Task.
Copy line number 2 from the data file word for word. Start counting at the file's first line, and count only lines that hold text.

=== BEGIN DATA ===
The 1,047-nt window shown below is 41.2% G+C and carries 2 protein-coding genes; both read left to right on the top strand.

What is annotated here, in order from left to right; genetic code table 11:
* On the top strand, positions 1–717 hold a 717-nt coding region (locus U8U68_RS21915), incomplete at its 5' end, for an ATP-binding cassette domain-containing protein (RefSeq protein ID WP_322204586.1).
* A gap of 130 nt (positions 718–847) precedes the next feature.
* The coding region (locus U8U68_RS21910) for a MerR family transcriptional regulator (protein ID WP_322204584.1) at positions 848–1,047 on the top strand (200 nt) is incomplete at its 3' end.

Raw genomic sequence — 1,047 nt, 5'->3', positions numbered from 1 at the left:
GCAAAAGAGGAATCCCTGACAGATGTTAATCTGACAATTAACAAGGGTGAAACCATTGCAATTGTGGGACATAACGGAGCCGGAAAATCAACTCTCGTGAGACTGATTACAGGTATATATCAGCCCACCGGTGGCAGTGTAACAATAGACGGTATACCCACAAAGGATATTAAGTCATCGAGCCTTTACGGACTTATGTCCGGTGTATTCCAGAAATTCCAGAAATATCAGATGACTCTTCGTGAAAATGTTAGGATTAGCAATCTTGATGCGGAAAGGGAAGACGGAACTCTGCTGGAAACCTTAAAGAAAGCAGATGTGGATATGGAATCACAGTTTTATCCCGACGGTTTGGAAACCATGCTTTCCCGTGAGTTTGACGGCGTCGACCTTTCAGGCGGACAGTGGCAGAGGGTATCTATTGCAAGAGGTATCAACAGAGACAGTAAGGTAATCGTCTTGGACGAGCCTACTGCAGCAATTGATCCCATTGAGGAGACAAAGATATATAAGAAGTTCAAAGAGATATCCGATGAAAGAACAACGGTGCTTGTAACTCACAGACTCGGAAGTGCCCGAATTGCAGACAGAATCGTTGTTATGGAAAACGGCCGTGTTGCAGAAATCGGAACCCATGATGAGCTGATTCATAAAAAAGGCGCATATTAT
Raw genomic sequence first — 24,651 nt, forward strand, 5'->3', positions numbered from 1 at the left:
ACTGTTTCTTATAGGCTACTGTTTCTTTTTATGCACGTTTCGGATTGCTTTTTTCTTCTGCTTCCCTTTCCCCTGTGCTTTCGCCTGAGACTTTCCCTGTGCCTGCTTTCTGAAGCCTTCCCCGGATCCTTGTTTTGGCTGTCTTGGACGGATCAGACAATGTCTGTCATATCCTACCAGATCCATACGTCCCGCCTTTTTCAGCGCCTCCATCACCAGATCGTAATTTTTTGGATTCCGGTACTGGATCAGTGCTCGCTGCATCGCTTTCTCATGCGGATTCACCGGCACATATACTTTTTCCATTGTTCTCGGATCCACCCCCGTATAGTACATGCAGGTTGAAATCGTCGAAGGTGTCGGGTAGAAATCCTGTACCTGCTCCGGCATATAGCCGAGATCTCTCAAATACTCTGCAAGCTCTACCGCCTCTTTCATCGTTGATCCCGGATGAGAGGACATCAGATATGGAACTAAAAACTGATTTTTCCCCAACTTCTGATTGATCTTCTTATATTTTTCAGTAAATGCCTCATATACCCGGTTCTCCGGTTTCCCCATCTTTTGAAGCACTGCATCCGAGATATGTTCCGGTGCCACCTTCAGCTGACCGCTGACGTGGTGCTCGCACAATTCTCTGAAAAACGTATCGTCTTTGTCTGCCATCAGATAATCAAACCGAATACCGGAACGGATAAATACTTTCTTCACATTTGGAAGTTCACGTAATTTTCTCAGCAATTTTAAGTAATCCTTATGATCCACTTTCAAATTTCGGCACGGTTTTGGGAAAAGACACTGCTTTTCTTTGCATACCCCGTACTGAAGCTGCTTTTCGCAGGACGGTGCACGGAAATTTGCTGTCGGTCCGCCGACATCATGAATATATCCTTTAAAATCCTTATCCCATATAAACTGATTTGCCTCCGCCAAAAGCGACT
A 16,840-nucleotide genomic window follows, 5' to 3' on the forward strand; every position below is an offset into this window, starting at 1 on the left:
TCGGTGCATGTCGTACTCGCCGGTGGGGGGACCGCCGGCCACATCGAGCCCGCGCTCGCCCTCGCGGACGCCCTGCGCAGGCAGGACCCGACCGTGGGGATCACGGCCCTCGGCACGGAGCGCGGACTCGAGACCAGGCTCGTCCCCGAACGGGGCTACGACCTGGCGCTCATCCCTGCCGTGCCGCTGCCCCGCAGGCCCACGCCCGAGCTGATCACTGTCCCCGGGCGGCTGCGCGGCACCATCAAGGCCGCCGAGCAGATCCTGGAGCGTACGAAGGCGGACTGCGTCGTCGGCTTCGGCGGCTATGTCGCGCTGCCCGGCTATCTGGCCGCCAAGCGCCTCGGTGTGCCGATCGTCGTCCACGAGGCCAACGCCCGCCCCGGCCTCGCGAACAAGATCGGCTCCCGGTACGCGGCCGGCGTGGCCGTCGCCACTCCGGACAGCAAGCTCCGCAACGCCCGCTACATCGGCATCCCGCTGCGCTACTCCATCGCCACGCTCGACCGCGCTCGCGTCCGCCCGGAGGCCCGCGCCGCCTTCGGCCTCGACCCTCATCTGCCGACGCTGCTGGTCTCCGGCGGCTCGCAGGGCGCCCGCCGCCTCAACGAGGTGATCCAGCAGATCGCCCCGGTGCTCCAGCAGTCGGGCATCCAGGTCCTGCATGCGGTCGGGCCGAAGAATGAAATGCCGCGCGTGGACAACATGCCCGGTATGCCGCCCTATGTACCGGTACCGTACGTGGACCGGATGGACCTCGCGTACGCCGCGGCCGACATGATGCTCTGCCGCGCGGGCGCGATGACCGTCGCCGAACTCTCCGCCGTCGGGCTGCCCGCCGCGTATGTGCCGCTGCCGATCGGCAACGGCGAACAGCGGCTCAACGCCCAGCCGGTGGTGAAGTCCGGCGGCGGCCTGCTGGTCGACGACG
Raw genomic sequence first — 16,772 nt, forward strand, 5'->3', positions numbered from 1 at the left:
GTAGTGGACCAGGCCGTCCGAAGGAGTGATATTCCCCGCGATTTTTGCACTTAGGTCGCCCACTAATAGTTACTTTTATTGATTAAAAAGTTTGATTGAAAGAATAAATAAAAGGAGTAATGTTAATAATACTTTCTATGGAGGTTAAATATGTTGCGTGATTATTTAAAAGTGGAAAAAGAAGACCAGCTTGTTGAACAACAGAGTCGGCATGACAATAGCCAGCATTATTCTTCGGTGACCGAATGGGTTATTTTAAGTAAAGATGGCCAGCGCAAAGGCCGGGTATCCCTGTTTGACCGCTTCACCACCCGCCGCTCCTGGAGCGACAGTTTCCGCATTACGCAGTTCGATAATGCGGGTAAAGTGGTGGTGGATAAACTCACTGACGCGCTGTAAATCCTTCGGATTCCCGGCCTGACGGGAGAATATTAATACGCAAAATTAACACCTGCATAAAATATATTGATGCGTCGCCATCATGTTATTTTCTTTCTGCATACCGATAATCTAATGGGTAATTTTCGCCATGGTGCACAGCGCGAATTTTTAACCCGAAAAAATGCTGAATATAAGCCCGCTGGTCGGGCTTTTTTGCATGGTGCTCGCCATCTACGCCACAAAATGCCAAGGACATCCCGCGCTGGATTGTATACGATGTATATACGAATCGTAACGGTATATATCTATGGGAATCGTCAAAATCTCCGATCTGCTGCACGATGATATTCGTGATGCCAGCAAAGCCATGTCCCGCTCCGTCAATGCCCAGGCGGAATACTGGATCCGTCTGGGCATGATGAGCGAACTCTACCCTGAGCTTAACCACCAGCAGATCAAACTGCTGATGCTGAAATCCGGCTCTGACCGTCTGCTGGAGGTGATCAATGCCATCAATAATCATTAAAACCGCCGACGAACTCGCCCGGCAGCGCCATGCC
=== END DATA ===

What is annotated here, in order from left to right; genetic code table 11: